Activists rally in support of immigration reform

Immigration activists gather at the U.S. Supreme Court as justices hear oral arguments on DAPA (Deferred Action for Parents of Americans). Joseph Molieri/Bread for the World.

By Esteban Garcia

What began slowly, with only a few dozen people gathered in the morning on the front steps of the U.S. Supreme Court, soon swelled into a large crowd full of hope and enthusiasm.

More than a thousand people gathered yesterday as justices heard oral arguments on DAPA (Deferred Action for Parents of Americans). DAPA is a key part of President Obama’s historic executive order to deal with immigration reform when Congress would not act. DAPA would allow the undocumented immigrant parents of Americans to stay with their children and work in the country legally. Obama announced the executive order in 2014 along with plans to expand DACA (Deferred Action for Childhood Arrivals).

Both of these programs stalled last year after a federal judge issued a temporary injunction blocking the programs from going into effect. The future of DAPA is now in the hands of the court.

I was at the rally yesterday along with other Bread staff. We were there because immigration is a faith and hunger issue. Bread’s work is rooted in the belief that all men and women are created in the image of God (Genesis 1:26-28). In Christ, no person differs from any other (Galatians 3:28).

The issue of immigration squarely intersects with hunger and poverty. A substantial percentage of undocumented immigrant adults in the United States struggle with poverty. In fact, 34 percent of the children of undocumented immigrants live in poverty. And we know poverty is inextricably tied to hunger. A pathway to citizenship would free hundreds of thousands of people from struggling with hunger and poverty almost immediately.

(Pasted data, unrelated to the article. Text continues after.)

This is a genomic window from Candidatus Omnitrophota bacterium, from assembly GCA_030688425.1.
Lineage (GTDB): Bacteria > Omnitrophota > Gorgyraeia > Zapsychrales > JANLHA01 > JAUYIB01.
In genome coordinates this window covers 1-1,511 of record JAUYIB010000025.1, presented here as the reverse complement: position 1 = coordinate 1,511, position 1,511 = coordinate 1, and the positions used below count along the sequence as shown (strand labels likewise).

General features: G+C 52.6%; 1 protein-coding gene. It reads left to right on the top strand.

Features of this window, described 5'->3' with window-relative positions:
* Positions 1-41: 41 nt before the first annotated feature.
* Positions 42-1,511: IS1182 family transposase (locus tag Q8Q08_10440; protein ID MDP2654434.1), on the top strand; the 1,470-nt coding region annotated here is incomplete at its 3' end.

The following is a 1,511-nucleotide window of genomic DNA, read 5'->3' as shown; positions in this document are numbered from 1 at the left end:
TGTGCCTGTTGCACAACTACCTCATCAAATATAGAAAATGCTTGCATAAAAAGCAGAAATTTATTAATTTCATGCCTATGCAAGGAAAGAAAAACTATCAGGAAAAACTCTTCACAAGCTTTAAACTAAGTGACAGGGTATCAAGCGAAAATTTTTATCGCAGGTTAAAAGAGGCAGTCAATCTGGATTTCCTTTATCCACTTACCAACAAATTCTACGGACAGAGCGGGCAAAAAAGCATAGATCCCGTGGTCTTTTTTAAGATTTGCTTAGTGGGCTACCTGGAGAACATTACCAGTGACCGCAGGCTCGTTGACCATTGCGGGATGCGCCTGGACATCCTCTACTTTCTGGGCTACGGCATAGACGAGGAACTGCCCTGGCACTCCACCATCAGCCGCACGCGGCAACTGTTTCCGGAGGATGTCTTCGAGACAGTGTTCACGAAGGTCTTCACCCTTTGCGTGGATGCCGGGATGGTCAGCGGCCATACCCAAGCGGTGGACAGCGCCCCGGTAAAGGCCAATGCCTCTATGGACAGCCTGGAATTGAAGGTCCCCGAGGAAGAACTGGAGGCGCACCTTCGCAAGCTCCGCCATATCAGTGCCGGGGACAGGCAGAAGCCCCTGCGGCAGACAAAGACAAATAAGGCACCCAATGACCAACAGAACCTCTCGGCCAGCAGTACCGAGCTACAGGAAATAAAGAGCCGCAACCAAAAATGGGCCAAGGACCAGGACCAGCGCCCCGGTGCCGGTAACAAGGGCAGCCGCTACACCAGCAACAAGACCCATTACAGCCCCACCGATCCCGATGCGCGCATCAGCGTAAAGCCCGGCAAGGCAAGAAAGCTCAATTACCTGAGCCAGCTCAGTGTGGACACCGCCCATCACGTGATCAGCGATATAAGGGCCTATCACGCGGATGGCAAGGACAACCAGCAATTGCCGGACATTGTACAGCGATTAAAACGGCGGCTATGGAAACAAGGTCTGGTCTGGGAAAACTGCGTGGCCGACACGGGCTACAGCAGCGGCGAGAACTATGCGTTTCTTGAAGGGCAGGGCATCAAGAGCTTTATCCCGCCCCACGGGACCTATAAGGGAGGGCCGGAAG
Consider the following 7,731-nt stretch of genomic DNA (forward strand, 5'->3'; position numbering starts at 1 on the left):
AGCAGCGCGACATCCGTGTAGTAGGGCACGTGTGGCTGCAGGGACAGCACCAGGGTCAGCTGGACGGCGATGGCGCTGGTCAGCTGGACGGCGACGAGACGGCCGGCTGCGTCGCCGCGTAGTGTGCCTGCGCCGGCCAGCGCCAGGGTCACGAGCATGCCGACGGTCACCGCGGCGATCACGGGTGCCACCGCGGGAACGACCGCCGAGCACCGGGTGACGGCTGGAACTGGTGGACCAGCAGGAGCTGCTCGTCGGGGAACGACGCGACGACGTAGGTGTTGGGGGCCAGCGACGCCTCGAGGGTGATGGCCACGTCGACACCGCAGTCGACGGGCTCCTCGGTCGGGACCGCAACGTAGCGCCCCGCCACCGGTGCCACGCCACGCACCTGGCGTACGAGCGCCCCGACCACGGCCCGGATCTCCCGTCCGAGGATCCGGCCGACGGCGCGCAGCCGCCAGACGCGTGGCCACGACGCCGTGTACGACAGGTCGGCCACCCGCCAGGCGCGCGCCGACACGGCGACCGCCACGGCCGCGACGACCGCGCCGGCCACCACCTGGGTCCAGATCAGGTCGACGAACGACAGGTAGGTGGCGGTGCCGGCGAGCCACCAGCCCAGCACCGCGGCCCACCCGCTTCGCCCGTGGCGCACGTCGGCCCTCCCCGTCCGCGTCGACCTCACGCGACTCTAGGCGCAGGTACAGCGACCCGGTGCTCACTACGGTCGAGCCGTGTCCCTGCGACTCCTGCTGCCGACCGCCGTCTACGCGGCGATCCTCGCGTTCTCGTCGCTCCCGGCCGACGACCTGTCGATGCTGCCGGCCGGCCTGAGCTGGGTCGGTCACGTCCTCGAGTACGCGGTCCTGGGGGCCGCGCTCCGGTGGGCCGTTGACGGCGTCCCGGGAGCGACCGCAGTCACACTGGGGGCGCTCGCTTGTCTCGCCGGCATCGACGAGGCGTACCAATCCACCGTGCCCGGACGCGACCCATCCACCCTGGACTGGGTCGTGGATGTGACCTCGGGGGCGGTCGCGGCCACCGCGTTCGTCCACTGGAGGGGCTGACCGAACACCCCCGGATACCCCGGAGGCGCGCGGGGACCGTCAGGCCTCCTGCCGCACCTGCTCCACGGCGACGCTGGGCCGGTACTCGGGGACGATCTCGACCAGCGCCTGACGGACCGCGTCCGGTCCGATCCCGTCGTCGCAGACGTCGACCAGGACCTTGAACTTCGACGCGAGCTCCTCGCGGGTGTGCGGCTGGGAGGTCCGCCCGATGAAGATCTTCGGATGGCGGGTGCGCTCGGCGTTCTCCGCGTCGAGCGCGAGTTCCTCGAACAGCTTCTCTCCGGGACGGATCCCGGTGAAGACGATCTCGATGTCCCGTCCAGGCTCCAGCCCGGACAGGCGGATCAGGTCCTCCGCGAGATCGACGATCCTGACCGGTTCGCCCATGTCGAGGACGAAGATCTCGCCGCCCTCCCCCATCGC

When undocumented immigrants in the U.S. are denied access to citizenship and fair employment, we all suffer. Studies show that immigration is a source of economic stimulation. More jobs are created and wages go up for most Americans, even those born here.

Children, teenagers, parents, and immigration activists lifted their voices yesterday because their lives here depend on the decision of the justices. 

Yesterday, the national anthem was accompanied by Mariachi music, and members of different faiths were present to show their support for DAPA. In a show of solidarity, the Howard Gospel Choir of Howard University graced the crowd with stirring music. Yesterday’s rally was part political demonstration and part community gathering.

As I looked around at the swarm of people standing at the steps of the Supreme Court, one of the most powerful institutions in the U.S., I was reminded of the power of our collective Christian voice. We are continuing the quintessential American story.

It’s the story of newcomers with a different legacy working for a better life. It’s a story that has endured for over two centuries. Those families gathered yesterday wanted only to be guaranteed a rightful place in the iridescent fabric of our great country.

Esteban Garcia is a media relations specialist at Bread for the World.

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